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No Charges Against Family In Gorilla Incident At Cincinnati Zoo

The mother of a 3-year-old boy was not negligent when he fell into part of the Cincinnati Zoo's Gorilla World exhibit, officials say. Here, a boy touches a bronze statue at the zoo that became something of a memorial in the days after the gorilla was shot and killed to protect the boy who fell into its enclosure.
The mother of a 3-year-old boy was not negligent when he fell into part of the Cincinnati Zoo's Gorilla World exhibit, officials say. Here, a boy touches a bronze statue at the zoo that became something of a memorial in the days after the gorilla was shot and killed to protect the boy who fell into its enclosure.

The mother of a young boy who fell into a gorilla's enclosure at the Cincinnati Zoo will not face any charges, Hamilton County prosecutor Joseph T. Deters said at a news conference Monday.

Discussing the May 28 incident, Deters said the boy's mother "did not act in any way where she presented this child to some harm. She had three other children with her and turned her back."

At that point, the boy scampered off, he said. And to anyone who believes a 3-year-old can't get far in a short amount of time, he said, "They can and they do."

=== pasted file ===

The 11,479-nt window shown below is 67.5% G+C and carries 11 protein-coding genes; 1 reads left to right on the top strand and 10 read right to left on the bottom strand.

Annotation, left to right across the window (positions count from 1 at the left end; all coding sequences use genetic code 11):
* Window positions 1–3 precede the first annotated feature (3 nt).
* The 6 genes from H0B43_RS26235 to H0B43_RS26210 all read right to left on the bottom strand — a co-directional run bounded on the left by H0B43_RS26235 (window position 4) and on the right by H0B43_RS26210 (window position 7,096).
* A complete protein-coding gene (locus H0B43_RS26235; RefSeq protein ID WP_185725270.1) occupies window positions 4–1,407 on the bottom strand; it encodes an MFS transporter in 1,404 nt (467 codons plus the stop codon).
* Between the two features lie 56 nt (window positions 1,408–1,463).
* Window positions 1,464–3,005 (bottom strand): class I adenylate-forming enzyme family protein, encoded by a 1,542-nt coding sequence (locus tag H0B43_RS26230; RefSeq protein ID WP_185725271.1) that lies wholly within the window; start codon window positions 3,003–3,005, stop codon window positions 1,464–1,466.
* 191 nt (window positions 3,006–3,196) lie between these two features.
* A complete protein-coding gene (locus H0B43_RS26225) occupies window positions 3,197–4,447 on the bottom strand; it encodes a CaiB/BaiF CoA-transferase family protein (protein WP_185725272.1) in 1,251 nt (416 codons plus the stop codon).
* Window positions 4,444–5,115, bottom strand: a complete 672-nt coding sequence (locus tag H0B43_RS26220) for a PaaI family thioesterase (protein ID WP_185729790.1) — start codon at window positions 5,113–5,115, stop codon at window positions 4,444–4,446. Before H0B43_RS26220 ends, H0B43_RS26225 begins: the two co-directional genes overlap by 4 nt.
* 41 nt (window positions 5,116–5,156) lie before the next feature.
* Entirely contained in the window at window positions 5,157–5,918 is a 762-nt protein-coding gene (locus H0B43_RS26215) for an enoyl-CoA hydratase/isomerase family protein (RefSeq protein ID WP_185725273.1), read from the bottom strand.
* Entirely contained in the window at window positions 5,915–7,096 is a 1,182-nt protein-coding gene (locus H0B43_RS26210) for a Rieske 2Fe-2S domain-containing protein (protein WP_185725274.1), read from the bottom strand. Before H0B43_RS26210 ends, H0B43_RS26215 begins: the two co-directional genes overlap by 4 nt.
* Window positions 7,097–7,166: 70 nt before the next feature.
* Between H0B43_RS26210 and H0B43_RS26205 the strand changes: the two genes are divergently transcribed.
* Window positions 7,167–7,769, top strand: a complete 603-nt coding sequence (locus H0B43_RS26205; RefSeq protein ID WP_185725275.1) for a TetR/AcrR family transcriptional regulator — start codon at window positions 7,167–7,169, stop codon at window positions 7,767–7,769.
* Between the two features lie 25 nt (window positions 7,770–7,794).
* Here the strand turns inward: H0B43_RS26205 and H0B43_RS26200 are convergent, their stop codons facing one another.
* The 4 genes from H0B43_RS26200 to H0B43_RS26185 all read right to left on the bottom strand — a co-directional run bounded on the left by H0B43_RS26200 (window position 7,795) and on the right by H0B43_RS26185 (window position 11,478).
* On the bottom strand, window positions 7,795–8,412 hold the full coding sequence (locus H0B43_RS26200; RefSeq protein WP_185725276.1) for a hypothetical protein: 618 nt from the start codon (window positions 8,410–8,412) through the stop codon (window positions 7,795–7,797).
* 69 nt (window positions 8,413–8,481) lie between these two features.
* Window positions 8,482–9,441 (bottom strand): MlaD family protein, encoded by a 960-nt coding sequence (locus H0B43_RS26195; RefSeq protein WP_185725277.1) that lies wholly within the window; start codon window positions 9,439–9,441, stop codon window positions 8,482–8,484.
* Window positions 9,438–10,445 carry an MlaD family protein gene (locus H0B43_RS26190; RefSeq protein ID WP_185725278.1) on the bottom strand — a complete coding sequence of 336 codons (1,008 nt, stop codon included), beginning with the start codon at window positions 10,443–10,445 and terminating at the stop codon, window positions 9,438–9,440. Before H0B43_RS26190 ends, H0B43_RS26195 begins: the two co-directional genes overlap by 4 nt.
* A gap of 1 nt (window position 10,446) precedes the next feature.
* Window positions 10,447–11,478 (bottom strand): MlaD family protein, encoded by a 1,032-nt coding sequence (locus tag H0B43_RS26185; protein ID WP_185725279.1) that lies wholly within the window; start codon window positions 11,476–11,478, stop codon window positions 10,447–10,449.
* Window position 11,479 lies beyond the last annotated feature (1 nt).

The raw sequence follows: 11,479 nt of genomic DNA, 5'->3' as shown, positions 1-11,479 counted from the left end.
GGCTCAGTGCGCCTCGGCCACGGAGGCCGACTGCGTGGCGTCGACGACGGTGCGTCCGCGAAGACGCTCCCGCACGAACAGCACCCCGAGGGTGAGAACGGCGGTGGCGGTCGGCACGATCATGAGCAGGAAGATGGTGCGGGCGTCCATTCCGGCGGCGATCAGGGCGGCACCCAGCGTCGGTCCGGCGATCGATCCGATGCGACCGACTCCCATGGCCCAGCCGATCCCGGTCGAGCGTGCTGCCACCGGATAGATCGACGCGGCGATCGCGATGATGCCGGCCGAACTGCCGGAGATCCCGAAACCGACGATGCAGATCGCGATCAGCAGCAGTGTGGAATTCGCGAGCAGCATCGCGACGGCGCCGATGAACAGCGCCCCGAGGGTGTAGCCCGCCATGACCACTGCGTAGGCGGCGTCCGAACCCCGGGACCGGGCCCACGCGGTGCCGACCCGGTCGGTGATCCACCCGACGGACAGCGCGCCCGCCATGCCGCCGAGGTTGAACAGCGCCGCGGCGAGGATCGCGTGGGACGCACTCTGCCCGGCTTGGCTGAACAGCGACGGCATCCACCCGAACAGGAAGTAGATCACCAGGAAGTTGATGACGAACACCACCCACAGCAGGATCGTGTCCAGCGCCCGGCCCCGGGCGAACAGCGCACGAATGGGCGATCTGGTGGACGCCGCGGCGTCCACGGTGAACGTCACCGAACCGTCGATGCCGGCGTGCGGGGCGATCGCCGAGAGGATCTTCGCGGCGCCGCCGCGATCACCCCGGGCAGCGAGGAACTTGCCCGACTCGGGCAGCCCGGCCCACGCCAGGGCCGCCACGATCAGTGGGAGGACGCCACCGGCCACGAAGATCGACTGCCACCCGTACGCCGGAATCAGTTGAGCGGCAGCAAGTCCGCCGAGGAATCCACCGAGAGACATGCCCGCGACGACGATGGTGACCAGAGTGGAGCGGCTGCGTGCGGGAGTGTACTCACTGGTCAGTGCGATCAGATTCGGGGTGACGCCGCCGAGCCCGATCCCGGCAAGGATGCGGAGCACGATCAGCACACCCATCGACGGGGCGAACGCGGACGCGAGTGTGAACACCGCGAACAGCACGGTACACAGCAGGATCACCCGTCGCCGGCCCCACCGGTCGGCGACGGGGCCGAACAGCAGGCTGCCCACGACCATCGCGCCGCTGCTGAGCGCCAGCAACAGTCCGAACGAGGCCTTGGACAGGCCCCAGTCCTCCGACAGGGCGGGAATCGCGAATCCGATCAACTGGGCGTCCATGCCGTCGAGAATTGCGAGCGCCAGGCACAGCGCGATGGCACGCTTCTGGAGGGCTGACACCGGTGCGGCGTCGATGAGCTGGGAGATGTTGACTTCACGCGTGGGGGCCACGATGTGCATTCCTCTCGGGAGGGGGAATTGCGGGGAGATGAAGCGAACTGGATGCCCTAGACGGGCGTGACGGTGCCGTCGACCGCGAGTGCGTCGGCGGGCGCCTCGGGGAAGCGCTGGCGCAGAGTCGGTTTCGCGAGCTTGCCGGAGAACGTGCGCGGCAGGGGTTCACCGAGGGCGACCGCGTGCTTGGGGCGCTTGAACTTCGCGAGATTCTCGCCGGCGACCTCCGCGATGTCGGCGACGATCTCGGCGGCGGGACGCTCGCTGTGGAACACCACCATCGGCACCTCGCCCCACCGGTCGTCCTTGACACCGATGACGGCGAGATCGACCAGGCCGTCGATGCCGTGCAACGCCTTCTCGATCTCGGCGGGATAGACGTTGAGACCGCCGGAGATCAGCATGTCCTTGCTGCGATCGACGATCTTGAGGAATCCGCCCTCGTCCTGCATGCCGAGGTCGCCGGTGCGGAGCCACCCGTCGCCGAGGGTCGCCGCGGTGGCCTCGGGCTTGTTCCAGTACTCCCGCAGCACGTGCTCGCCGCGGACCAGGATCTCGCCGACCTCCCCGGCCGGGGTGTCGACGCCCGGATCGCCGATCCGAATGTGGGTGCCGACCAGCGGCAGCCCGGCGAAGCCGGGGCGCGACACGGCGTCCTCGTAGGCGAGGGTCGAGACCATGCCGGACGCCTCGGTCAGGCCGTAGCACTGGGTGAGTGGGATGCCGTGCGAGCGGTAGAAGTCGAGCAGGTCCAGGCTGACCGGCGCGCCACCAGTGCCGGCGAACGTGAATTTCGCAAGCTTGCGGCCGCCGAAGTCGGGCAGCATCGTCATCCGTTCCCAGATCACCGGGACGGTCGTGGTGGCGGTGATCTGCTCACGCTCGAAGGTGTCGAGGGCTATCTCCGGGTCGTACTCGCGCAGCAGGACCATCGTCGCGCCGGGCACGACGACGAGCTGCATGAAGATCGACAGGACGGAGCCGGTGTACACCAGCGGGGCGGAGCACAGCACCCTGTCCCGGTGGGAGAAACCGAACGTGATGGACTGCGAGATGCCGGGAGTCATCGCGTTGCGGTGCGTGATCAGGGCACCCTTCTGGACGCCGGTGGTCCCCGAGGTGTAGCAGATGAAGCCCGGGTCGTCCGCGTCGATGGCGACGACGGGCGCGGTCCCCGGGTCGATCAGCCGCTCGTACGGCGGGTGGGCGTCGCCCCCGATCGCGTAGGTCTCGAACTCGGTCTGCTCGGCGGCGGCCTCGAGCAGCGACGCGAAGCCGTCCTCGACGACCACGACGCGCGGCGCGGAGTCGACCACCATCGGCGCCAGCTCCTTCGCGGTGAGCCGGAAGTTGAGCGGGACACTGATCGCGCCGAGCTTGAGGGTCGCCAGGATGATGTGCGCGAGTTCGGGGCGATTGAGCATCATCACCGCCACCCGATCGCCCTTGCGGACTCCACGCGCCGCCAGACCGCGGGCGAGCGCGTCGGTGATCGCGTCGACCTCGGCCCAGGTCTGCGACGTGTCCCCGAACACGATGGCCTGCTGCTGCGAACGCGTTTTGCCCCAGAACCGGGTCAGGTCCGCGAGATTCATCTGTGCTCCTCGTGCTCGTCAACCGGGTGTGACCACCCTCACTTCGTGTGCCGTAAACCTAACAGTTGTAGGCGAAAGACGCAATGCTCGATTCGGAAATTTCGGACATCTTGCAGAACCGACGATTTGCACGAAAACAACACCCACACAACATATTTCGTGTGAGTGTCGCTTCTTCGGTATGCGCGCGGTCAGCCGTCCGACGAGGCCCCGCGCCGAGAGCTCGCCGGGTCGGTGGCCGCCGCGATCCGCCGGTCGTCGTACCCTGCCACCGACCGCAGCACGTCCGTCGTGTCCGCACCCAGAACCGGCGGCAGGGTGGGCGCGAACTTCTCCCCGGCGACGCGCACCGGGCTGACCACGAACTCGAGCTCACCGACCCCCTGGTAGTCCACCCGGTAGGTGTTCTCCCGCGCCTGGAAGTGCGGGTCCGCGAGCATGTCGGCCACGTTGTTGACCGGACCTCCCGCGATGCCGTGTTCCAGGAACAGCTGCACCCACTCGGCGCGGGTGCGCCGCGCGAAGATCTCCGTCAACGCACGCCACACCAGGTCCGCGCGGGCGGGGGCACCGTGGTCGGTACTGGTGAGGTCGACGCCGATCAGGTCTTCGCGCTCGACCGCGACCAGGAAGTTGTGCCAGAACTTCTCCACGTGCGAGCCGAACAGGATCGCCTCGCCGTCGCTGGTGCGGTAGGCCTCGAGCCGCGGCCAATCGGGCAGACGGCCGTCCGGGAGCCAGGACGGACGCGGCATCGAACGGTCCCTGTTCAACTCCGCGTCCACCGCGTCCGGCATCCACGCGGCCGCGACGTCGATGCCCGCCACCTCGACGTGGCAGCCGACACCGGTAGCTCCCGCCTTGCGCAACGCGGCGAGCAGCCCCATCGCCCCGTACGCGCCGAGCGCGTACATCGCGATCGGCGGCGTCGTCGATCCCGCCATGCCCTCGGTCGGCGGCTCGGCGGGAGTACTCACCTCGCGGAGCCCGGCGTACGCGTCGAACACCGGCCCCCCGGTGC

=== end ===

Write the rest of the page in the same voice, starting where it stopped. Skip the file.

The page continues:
Witnesses said that it all unfolded in a matter of seconds, Deters said, relaying what was told to investigators in a case that has attracted wide attention.

Deters also added that he was glad the zoo had altered the border around the gorilla feature. And he said he had been "taken aback" by the messages he has seen that seem to equate a human life with an animal's.

"The zoo lost a beautiful animal, and one that many people in this area have enjoyed watching for some time," Deters said. "But it's still an animal."

He added that the boy was not hurt in the incident, adding later that social workers had been "very impressed" with the conditions inside the family's home.

"Quite frankly, I do not know how he wasn't hurt," Deters said of the boy, who fell into the gorilla's habitat at the zoo.

Noting that officials at the zoo are "heartsick" over the incident, Deters added toward the end of the news conference, "On so many levels, this is a tragedy."

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